News organizations can face tough choices about reporting rumors.
After news broke that a Bureau of Alcohol, Tobacco Firearms and Explosives operation had gone south -- literally -- speculation emerged that Acting Director Kenneth Melson would be resigning over it.
Now the bureau's head spokesman is quashing the speculation. "Acting Director Kenneth Melson continues to be focused on leading ATF in its efforts to reduce violent crime and to stem the flow of firearms to criminals and criminal organizations," Scot Thomasson, the bureau's chief of public affairs, told Government Executive.
The speculation arose because an ATF operation dubbed "Fast and Furious" had funneled weapons into the hands of Mexican drug cartels, and one of the weapons was used to murder an ATF special agent.
The situation is a good example of a common cause for consternation in newsrooms. Clearly the ATF operation didn't work out as planned, with tragic consequences. The idea that Melson might resign over it was completely plausible. When news organizations hear rumors like that, they have to decide whether to report them or wait for something more definitive.
Federal Computer Week has not been covering this story closely because apart from the involvement an electronic tracking system, it lacks a strong IT angle. We did publish a brief aggregated item on June 20, but have otherwise left it alone. But we also often have cases where some ad hoc news judgemnt is called for. In particular, whenever a key figure in the federal IT scene leaves, such as Federal CIO Vivek Kundra, speculation abounds about the next person to take the office.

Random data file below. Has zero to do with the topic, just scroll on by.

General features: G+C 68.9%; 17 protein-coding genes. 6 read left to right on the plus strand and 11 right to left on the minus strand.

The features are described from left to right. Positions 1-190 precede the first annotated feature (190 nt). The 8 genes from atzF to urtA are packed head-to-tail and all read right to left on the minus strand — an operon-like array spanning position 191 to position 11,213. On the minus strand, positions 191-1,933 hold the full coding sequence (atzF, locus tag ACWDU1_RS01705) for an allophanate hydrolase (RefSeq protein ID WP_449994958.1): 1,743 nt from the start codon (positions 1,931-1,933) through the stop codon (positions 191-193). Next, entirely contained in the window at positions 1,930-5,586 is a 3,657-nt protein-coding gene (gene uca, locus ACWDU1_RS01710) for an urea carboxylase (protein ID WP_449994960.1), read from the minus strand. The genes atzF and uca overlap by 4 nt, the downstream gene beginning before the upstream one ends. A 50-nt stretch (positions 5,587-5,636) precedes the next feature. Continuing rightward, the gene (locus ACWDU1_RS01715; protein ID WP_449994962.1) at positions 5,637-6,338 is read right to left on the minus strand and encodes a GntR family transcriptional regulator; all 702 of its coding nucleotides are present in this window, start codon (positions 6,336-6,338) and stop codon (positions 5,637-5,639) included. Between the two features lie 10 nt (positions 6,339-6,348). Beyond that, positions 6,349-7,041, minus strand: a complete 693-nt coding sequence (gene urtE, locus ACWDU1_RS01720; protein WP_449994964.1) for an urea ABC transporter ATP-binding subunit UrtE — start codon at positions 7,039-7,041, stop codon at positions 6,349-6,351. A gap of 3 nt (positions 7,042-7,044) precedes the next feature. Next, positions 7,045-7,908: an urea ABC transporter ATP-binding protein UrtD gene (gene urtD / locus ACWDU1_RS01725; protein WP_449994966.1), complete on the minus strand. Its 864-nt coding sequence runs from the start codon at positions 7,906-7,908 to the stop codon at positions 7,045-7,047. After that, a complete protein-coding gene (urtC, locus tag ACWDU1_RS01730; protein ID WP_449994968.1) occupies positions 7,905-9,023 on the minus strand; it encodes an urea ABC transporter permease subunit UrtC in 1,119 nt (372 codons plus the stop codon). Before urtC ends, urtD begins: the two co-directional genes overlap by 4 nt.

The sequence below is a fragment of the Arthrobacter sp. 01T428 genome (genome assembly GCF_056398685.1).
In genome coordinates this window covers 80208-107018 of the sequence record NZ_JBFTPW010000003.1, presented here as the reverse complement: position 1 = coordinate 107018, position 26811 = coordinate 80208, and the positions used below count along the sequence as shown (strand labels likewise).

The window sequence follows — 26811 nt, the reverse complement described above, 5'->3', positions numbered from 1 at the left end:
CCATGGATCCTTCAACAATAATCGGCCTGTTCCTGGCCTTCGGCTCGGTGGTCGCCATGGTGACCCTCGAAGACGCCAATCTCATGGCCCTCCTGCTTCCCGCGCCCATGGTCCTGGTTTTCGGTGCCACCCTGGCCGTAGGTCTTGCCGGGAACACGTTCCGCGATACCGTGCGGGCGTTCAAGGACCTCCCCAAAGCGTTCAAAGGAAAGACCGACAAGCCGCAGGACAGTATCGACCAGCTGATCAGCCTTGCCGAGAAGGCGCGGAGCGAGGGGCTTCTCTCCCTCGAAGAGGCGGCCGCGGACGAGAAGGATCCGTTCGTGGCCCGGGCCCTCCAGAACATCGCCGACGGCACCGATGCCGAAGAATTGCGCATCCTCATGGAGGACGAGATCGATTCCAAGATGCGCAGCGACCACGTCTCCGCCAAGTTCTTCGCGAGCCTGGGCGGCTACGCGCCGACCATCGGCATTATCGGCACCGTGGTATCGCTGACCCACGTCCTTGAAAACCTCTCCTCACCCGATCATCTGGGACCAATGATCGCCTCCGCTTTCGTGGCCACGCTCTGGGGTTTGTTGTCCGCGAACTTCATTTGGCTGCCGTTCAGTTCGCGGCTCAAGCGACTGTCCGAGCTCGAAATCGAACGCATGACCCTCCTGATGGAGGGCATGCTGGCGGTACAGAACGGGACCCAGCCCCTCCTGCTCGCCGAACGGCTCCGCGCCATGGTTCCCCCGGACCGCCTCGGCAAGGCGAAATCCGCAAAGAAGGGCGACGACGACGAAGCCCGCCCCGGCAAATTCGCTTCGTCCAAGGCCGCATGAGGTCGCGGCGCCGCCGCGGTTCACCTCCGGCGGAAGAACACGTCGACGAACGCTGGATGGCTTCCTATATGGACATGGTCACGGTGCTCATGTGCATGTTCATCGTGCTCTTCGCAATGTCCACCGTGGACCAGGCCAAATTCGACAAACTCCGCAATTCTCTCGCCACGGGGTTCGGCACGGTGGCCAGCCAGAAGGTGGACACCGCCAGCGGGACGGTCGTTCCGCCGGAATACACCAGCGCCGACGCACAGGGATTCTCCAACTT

For now, it's purely guesswork as people float various names of people they think would be good or likely to get President Barack Obama's call. But a time will probably come when we will here that a specific person has been offered the post, or is in talks with the administration. At that time, lacking any official confirmation, we'll have to decide whether to report it as a rumor and risk being wrong, or wait for certainty and risk being beaten by a competitor.
So don't be too hard on those outlets that reported Melson's imminent resignation. It can be a tough call.
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